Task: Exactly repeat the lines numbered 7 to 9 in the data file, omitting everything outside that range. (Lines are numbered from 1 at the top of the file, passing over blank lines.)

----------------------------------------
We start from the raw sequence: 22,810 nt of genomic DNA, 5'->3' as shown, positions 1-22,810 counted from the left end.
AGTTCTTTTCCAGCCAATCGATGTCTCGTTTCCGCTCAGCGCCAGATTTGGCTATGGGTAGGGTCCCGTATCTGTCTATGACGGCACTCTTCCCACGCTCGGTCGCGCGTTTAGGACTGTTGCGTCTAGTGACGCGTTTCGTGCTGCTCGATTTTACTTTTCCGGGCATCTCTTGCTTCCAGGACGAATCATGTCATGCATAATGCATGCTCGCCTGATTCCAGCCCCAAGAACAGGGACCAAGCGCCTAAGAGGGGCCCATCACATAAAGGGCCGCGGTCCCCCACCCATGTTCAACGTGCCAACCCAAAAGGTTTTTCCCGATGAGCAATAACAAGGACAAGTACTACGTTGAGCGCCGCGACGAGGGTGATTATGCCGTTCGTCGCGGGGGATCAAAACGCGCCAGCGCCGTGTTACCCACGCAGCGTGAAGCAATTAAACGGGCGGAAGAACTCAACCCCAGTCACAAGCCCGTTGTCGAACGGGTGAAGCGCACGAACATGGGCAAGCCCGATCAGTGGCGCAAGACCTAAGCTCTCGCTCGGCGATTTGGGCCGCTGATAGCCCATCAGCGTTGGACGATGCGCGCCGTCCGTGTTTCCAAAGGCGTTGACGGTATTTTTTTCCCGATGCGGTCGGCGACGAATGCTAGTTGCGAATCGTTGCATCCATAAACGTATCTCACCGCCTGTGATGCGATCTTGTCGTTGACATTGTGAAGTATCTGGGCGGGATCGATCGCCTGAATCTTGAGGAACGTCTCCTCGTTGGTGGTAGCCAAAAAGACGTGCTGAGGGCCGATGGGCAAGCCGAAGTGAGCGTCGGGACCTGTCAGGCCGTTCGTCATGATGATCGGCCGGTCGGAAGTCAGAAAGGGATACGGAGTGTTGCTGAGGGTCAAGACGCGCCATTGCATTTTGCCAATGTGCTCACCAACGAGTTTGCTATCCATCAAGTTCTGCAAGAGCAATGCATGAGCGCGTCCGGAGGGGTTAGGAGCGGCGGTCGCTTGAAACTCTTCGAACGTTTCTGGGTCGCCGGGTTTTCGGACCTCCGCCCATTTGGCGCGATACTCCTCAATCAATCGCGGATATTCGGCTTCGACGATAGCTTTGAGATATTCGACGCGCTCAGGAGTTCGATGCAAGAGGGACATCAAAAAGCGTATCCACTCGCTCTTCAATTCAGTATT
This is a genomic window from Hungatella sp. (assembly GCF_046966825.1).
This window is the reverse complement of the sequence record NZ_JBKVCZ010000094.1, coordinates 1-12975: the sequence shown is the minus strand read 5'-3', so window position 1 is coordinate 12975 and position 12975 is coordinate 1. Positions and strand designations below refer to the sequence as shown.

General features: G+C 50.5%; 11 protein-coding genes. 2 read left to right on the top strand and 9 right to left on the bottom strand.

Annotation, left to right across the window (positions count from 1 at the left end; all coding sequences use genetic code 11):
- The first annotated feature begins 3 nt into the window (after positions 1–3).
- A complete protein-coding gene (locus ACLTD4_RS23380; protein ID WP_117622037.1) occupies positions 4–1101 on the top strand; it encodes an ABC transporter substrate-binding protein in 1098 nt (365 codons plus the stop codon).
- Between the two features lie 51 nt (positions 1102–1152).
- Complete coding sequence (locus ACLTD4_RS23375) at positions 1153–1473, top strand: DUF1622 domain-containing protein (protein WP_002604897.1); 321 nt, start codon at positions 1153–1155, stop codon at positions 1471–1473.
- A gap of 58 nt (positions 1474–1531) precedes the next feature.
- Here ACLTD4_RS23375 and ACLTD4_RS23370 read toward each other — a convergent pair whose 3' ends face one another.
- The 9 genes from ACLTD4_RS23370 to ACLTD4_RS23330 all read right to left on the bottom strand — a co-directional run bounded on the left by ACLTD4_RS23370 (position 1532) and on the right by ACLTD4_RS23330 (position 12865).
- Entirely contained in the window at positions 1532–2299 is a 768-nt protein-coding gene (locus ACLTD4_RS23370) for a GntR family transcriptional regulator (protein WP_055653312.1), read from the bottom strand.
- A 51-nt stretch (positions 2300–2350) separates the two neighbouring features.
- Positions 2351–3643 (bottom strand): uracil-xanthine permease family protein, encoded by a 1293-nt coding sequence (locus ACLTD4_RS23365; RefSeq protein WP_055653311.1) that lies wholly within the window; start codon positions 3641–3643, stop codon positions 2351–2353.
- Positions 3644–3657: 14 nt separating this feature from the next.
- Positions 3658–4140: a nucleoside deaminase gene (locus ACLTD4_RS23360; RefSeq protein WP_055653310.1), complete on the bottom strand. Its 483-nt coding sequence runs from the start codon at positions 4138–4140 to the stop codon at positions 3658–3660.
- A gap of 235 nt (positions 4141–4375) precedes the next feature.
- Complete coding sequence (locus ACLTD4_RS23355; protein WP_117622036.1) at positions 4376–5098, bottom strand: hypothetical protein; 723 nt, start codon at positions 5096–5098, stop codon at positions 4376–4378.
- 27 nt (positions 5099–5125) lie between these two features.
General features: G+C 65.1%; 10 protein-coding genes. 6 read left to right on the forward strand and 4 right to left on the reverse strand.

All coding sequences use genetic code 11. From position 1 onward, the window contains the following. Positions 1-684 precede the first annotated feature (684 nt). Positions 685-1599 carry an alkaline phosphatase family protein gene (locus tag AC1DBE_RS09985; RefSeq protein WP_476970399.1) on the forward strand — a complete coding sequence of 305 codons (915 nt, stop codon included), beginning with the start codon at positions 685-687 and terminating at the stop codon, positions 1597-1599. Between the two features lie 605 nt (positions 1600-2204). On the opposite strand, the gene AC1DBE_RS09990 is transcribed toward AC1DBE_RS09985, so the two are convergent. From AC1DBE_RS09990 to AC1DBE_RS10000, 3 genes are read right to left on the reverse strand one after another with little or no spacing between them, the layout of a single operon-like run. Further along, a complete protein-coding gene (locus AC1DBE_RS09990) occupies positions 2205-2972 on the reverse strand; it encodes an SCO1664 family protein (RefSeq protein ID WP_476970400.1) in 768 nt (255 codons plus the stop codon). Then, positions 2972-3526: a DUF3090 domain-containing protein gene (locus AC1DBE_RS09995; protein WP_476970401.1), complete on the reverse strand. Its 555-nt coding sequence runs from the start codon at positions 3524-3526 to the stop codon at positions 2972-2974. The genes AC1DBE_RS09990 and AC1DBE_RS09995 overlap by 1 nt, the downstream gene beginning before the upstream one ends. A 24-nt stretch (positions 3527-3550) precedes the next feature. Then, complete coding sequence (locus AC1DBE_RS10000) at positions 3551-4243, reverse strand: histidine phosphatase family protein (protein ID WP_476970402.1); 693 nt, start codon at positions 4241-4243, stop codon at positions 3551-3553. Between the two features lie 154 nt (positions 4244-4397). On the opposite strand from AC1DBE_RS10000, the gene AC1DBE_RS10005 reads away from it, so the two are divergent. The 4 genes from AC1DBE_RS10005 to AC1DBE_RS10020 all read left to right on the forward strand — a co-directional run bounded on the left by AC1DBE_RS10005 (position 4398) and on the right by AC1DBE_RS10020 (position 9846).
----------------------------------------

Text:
- The first annotated feature begins 3 nt into the window (after positions 1–3).
- A complete protein-coding gene (locus ACLTD4_RS23380; protein ID WP_117622037.1) occupies positions 4–1101 on the top strand; it encodes an ABC transporter substrate-binding protein in 1098 nt (365 codons plus the stop codon).
- Between the two features lie 51 nt (positions 1102–1152).